These Drought-Tolerant Grasses Can Help You Have a More Sustainable Lawn

Eva Hagan - Author

May 16 2023, Published 3:03 p.m. ET

Aerial photo of a person mowing a lawn.
Source: iStock

The year 2022 was one of the driest and most drought-ridden years in history, and climate change is only making it worse. Maintaining a lawn is especially difficult when watering is limited and rain is scarce.

However, keeping a growing yard in these conditions is not impossible, especially if you plant drought-tolerant grass.

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Here are some varieties of drought-tolerant grass to consider.

Zoysia grass

A close-up photo of Zoysia grass mounds.
Source: iStock

Zoysia grass is a perfect pick for the warmer months and requires very little maintenance.

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It is a shorter, drought-tolerant grass that is disease- and weed-resistant. It has stems above and below ground, which creates a compact barrier that makes it extra durable and lush looking, per the University of Maryland.

Growing guide: Prefers full sun exposure, high humidity, and soil that is slightly acidic (6-6.5 pH), per Treehugger.

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St. Augustine grass

A patch of freshly cut St. Augustine grass close to a curb.
Source: iStock

St. Augustine grass is common in subtropical climates, and is tolerant of droughts as well as salt spray. Like Zoysia grass, St. Augustine grass turns brown in the winter months before returning to life in the spring. Its coarse texture and ability to grow in the sun as well as the shade make it a durable and low-maintenance choice, per Angi.

Growing guide: Prefers partial sunlight, and acidic or alkaline soils, per Treehugger.

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Centipede grass

Green grass and garden in the background with trees.
Source: iStock

Centipede grass is a popular choice for lawns in the Southern U.S. It requires little maintenance, and is even often referred to as “the lazy man’s grass.” However, it’s not as durable as other grass varieties and is not recommended for yards with lots of foot traffic.

Growing guide: Prefers full sunlight, sandy, silt, and loamy acidic soils, per The Spruce.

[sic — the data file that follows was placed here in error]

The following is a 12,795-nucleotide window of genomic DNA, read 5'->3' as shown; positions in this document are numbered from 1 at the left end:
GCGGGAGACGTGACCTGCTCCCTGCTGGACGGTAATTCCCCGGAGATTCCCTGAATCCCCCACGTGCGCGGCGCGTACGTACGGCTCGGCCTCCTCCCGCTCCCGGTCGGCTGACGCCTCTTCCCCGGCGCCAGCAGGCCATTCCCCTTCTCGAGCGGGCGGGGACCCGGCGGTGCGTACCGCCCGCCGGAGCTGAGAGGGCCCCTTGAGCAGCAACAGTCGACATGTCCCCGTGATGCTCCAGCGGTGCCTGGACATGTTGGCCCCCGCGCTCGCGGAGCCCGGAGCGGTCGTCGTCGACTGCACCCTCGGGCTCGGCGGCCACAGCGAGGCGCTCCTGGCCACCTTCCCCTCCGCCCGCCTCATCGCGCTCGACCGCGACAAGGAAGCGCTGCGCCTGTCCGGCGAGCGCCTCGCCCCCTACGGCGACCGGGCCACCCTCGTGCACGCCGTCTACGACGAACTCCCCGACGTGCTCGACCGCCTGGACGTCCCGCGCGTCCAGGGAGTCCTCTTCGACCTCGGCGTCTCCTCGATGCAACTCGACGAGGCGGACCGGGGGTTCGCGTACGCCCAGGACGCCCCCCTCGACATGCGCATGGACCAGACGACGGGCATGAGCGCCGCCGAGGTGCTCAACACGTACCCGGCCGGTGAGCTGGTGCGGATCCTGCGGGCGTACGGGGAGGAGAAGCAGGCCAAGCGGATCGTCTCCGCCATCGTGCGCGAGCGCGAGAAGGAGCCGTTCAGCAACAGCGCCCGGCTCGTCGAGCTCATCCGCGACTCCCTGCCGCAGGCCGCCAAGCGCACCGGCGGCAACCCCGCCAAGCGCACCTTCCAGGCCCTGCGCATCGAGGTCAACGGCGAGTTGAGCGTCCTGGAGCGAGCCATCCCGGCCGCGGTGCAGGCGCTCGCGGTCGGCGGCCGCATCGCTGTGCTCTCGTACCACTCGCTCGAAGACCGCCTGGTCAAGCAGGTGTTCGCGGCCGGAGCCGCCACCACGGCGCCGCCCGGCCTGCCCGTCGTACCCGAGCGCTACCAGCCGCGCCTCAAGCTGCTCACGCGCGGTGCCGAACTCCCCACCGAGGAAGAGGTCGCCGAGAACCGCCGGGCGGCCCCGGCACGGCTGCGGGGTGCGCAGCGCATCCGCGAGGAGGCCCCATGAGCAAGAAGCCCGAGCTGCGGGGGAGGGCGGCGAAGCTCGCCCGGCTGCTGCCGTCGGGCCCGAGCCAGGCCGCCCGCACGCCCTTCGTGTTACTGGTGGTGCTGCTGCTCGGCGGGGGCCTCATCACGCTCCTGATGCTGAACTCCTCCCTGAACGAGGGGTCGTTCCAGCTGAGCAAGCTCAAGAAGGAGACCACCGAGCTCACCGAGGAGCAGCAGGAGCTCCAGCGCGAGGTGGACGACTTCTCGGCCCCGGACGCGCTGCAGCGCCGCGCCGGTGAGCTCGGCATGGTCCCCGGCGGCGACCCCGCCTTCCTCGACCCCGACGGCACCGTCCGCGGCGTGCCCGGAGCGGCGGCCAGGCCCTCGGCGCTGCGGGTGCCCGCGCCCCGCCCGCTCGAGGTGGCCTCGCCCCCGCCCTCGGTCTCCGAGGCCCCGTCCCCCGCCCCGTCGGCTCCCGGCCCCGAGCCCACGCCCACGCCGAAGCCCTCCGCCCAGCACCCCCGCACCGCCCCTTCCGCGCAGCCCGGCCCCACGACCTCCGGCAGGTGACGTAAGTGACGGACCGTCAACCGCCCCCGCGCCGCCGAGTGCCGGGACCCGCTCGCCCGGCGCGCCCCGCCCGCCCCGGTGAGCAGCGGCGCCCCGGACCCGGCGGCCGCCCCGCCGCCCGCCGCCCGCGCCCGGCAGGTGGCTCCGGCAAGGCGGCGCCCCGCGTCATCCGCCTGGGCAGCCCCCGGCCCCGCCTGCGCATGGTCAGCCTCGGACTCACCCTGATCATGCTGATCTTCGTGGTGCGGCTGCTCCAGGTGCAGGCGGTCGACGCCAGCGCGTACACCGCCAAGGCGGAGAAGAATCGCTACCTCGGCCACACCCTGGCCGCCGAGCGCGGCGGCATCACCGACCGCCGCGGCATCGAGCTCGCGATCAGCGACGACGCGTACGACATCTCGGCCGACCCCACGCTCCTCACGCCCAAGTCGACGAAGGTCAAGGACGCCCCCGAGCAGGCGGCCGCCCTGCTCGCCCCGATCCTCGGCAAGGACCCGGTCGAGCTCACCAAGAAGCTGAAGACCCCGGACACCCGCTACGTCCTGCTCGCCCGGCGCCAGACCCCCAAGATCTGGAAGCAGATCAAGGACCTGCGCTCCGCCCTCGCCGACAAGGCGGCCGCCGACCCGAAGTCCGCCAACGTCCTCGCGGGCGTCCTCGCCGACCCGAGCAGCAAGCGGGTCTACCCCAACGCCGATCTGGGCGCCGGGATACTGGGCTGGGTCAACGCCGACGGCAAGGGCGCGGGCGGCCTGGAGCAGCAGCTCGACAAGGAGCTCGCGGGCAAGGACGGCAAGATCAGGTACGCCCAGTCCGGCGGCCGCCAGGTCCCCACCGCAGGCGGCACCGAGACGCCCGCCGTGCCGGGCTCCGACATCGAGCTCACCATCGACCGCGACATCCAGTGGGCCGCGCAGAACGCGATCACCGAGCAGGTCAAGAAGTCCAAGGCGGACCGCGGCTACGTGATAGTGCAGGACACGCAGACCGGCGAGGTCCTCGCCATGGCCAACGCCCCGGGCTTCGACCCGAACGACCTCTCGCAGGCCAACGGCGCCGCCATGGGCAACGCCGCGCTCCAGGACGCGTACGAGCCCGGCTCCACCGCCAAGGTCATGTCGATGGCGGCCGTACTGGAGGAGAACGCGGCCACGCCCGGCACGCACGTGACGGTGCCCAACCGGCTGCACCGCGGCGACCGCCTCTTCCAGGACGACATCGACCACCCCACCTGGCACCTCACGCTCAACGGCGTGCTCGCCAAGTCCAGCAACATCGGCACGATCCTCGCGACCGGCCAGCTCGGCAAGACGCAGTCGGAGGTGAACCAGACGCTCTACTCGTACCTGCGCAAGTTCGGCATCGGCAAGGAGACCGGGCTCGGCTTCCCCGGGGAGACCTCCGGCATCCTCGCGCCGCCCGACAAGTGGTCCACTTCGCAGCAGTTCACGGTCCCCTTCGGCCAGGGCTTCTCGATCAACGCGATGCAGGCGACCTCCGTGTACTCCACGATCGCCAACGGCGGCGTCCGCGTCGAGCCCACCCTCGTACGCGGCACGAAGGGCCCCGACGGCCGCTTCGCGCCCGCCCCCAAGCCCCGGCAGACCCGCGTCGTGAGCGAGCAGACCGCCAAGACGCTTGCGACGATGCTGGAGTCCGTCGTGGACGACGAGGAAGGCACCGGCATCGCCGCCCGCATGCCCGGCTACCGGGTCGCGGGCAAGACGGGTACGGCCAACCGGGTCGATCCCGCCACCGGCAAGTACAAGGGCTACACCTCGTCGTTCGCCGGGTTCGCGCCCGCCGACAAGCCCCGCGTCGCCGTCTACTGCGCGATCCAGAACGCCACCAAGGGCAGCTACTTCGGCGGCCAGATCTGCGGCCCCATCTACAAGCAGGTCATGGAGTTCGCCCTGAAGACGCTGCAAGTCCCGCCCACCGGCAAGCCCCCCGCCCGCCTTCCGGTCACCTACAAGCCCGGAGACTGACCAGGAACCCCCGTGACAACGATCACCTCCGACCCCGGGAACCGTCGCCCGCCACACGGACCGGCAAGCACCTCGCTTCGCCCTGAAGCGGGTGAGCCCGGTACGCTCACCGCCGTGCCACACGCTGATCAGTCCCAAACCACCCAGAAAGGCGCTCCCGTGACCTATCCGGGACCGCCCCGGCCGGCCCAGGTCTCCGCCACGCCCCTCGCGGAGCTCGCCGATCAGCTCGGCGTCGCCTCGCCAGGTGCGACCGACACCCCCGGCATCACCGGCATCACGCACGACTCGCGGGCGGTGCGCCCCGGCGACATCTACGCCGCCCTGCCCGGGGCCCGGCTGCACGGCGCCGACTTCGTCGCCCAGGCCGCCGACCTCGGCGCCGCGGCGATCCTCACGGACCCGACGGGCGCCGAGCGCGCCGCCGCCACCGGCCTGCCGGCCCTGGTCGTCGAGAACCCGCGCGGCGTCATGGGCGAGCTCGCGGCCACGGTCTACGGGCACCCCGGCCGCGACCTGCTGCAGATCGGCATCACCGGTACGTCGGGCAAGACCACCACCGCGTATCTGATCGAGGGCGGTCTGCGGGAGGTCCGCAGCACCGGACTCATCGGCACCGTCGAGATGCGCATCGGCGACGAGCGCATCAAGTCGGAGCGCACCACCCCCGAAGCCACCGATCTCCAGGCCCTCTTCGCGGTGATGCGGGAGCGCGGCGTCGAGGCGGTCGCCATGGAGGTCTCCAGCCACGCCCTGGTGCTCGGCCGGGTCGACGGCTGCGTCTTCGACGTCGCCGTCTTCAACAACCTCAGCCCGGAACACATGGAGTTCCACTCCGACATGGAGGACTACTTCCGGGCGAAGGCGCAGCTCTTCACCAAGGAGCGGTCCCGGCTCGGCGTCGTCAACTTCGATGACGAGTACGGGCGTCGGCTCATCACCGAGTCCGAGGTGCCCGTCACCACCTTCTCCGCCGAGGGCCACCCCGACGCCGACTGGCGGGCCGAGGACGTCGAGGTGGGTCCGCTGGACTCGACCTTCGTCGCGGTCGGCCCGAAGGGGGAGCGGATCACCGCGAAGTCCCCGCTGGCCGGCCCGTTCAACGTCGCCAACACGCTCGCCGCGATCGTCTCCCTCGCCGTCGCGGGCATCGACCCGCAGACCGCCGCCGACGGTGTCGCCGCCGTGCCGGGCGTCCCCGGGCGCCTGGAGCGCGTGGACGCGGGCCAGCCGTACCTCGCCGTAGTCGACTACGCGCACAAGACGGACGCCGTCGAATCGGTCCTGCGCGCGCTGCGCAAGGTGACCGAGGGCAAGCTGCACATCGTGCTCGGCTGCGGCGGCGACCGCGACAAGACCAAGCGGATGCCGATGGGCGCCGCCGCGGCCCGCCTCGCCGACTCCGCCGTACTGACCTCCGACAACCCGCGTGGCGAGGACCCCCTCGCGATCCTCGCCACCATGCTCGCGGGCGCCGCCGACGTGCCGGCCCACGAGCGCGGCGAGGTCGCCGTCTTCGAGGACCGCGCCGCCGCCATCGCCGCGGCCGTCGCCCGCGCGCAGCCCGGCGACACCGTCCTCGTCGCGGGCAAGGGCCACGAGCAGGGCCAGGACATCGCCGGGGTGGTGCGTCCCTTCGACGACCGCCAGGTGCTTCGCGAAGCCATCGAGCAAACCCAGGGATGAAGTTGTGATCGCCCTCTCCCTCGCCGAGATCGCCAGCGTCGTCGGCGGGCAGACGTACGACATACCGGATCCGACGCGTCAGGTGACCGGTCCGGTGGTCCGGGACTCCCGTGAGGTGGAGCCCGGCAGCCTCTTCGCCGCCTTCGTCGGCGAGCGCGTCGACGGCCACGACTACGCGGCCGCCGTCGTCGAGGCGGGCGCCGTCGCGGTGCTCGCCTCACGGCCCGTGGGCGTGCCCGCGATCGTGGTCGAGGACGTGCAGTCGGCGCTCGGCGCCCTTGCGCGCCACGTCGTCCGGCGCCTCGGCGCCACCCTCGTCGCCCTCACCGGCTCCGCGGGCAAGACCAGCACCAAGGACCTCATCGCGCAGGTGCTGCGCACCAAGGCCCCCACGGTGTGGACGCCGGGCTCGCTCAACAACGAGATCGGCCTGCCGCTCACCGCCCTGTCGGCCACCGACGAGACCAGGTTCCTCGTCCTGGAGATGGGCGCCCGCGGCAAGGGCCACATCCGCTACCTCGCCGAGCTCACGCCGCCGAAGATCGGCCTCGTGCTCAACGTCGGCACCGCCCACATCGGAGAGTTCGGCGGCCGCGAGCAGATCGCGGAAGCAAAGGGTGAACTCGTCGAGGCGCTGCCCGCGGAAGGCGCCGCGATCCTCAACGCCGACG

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Blue Grama grass

An aerial view of a grass field.
Source: iStock

Blue Grama grass is a highly drought-tolerant prairie grass, popular in the Great Plains and Southwestern U.S. It is turfgrass, growing 4 inches at most, and survives on less than 10 inches of rain a year, making it perfect for drier areas.

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Buffalo grass

Grass next to a wall of stones and garden.
Source: iStock

Buffalo grass is a soft drought-tolerant grass variety that can grow up to 12 inches. It roots best in clay loam, but can survive in most dry landscapes. Buffalo grass is low maintenance, able to live on just an inch of water per month, per the University of Texas at Austin.

Growing guide: Prefers full sunlight and clay loam, per Treehugger.

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Bahia grass

A Rufous bellied thrush in a patch of grass in Bahia, Brazil.
Source: iStock

Bahia grass is a great option for growing a lawn in sandy, acidic soil conditions. Native to South America, it is very heat and drought-tolerant and thrives in high humidity. It has strong blades with a coarse texture that can grow anywhere from 8 to 30 inches tall, making it great for preventing erosion.

Growing guide: Prefers full sunlight, and acidic, and sandy soil, per The Spruce.

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Why drought-tolerant grass is important:

Using water for non-essential needs during a drought is unethical, and according to the U.S. Environmental Protection Agency (EPA), the average American family uses 320 gallons of water every day — and 30 percent of that goes to land irrigation. In drier climates, this percentage can be even higher.

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Drought-tolerant grasses require very little water to survive, and could potentially help save water throughout the year.

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